U.S. President Roosevelt wants a heads-of-state meeting between the joint powers so much that he agrees to Soviet Marshal Josef Stalin’s request the meeting be held at the Soviet Embassy in Tehran, Iran. Britain’s Prime Minister Churchill is less than conciliatory during the meeting, but Roosevelt prevails because the Allies need Stalin’s Army to defeat Germany. An agreement is reached that after the war, Russia will be allowed to set up puppet governments in Poland, Czechoslovakia, the Baltic States, Romania, and the rest of Eastern Europe, and that Finland can negotiate its own peace treaty with the Soviets.
December 1
Stalin Toasts American Industry
At the Tehran Conference, Stalin proposes a toast: "To American production, without which this war would have been lost." War materials manufacturing statistics from July 1, 1940 to July 31, 1945 tell the tale:
  • Aircraft: 296,429
  • Naval Ships: 71,062
  • Cargo Ships: 5,425
  • Artillery: 372,431
  • Aircraft Bombs (tons): 5,822,000
  • Tanks and Armored Vehicles: 102,351
  • Trucks: 2,455,964
  • Atomic Bombs: 3
Cairo Communique
Roosevelt and Churchill join the Republic of China’s Chang Kai-shek in Cairo, Egypt, and agree to push Japan for unconditional surrender. Announced through a radio broadcast, the leaders also agree that after the war, Manchuria, Taiwan, and the Pescadores will be retuned to China, and that Korea will be free and independent.
December 24–29
Plans for D-Day
Since the Germans had heavily fortified the closer Calais coast, Eisenhower and other Allied leaders draw up plans for an invasion force of over 4,000 ships to land on the beaches of Normandy with support from an additional 2,800 ships.  
Big Plans
January 11
National Service Law
In his State of the Union Address, President Roosevelt chastises slackers and nay-sayers and propses a National Service Law thatprohibits strikes and " will make available for war production or any other essential services, Every able-bodied adult in this nation."
May 19
Forrestal Becomes Secretary of the Navy
When Frank Knox dies from a heart attack, the moody under-secretary James V. Forrestal is elevated to the cabinet-level position. In early 1949, President Truman selects Forrestal as his Secretary of Defense, where he implements racial integration in the U.S. Navy. Publicly fired by Truman because he supported Dewey for president, in private, the concern is over Forrestal’s mental health. Two months after being dismissed, Forrestal is found dead after "falling" from the 16th floor of the Bethesda Naval Hospital.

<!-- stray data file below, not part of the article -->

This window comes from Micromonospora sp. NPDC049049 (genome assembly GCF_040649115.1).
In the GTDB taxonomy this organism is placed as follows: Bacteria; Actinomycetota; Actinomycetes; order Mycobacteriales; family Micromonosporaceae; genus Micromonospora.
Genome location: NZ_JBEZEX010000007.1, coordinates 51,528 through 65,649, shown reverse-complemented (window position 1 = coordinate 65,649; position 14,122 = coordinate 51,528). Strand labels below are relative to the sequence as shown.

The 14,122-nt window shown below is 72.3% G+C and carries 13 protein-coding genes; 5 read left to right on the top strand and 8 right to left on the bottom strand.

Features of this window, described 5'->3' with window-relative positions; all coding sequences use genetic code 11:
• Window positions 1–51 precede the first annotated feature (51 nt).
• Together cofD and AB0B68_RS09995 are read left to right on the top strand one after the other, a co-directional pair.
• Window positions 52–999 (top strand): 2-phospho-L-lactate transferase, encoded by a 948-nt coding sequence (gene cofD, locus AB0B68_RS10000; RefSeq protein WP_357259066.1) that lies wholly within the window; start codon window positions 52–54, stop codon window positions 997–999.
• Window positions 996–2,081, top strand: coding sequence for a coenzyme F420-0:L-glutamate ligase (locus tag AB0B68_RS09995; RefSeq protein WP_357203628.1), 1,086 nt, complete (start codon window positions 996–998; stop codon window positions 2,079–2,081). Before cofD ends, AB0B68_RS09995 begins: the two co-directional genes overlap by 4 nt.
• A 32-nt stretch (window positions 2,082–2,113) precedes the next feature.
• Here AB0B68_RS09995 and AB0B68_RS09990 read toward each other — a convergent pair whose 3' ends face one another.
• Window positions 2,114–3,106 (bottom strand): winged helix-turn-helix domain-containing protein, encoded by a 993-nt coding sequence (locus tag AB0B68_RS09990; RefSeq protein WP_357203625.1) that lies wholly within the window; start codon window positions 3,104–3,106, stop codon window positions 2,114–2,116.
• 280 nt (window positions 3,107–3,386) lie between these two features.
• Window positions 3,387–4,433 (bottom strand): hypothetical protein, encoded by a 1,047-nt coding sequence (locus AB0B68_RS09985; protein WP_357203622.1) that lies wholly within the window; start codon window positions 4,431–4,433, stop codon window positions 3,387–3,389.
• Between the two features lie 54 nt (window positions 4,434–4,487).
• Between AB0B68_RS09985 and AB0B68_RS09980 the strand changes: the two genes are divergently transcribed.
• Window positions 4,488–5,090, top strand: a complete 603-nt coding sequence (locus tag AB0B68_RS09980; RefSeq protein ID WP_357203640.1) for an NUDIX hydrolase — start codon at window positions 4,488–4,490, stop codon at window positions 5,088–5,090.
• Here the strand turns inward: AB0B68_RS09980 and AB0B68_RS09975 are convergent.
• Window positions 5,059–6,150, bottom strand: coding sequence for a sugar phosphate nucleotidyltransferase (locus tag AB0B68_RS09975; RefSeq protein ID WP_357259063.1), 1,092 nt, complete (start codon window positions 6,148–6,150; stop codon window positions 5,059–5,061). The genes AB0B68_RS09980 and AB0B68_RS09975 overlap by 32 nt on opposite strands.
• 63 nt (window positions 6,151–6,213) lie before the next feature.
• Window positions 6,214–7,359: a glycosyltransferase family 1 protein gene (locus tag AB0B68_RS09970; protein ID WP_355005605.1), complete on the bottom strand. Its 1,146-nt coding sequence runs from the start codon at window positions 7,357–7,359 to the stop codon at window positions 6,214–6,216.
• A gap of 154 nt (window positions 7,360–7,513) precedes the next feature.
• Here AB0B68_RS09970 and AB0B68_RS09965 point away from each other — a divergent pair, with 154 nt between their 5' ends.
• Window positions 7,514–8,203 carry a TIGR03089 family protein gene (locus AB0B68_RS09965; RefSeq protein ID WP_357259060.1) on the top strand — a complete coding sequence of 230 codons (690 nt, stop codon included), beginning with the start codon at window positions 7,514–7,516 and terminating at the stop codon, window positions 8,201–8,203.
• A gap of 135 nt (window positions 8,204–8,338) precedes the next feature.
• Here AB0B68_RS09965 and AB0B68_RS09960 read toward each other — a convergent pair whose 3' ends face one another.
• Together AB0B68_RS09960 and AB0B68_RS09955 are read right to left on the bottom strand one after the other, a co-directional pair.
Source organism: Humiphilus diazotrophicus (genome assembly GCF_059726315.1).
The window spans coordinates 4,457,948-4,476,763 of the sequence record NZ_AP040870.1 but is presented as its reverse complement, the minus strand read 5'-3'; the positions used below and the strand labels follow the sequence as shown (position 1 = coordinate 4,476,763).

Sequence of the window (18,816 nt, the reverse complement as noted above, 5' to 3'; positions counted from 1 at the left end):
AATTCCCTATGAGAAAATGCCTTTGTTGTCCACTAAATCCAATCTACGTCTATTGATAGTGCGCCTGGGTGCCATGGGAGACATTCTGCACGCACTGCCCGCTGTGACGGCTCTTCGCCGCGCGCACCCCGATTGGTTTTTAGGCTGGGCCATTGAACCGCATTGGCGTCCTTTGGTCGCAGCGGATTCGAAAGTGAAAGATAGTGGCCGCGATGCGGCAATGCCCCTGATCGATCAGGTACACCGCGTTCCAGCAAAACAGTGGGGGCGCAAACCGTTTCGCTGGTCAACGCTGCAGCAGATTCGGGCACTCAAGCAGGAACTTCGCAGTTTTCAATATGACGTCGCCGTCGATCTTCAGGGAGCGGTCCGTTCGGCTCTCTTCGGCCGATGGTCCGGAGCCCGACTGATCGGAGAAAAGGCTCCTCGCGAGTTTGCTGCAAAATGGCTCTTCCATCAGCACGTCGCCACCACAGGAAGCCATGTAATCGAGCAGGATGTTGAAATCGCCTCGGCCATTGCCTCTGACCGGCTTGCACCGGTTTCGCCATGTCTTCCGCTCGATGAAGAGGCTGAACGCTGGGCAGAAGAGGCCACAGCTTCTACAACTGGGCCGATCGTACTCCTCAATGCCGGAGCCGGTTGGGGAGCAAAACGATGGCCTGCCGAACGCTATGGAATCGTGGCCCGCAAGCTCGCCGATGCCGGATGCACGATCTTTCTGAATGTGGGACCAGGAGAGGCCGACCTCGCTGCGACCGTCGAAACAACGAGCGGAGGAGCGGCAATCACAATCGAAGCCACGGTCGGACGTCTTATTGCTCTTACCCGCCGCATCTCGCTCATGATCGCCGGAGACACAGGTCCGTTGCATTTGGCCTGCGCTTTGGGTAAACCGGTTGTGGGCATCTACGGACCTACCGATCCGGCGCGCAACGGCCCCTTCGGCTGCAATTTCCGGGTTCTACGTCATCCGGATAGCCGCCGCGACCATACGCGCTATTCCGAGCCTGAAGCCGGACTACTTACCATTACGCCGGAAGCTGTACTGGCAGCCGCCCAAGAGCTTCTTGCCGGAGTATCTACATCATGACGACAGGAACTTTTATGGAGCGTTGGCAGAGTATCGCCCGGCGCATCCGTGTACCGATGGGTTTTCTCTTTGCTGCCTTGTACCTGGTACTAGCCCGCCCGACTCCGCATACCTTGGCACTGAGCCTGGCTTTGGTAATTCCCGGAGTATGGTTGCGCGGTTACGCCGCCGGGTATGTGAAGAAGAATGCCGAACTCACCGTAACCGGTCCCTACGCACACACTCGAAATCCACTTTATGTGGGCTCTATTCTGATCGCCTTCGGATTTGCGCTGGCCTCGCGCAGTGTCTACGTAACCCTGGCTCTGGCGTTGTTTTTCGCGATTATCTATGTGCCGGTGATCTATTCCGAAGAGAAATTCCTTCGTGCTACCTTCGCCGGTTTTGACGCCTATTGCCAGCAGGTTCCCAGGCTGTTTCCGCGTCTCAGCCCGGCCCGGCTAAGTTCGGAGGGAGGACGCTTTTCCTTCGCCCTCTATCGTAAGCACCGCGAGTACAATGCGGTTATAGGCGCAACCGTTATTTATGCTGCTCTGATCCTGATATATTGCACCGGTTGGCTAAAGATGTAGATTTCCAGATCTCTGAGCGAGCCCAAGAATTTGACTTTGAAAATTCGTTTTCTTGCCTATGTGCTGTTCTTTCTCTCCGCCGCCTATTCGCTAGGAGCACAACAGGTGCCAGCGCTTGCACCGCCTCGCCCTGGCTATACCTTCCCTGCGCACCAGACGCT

June 1
D-Day Preparations
Nearly 3 million men, 11,000 airplanes, thousands of ships, and 2.5 million tons of supplies are gathered on the shores of England waiting for the right weather conditions to begin the Allied assault on Normandy. On June 5, Eisenhower sends the following message to the men: "You are about to embark upon the Great Crusade, toward which we have striven these many months. The eyes of the world are upon you. The hopes and prayers of liberty-loving people everywhere march with you."
June 6
The turning point for the assault against Europe is Operation Neptune/Overlord, when Allied troops land on the beaches of Normandy. At midnight, 24,000 Allied parachutists land behind German lines. At 6:30a.m., the first of 175,000 men in tank and infantry divisions begin storming the beaches. They charge against concrete "pill-boxes" manned by machine gunners and placed with overlapping firing ranges. The result is devastating. General Eisenhower’s U.S. troops suffer 6,600 casualties including 2,499 fatalities, and British and Canadian units have similar losses. The French Resistance provides critical intelligence as well as logistical and tactical support, and eventually the beaches codenamed "Sword," "Juno," "Gold," and "Omaha" are captured by the Allies. The push toward Paris begins.
June 6
Modern Medicine
Despite heavy casualties during the Normandy invasion, death from infection and loss of blood plummet through widespread use of cross-typed blood transfusions and penicillin-infused dressings for wounds.
June 19–20
Battle of the Philippine Sea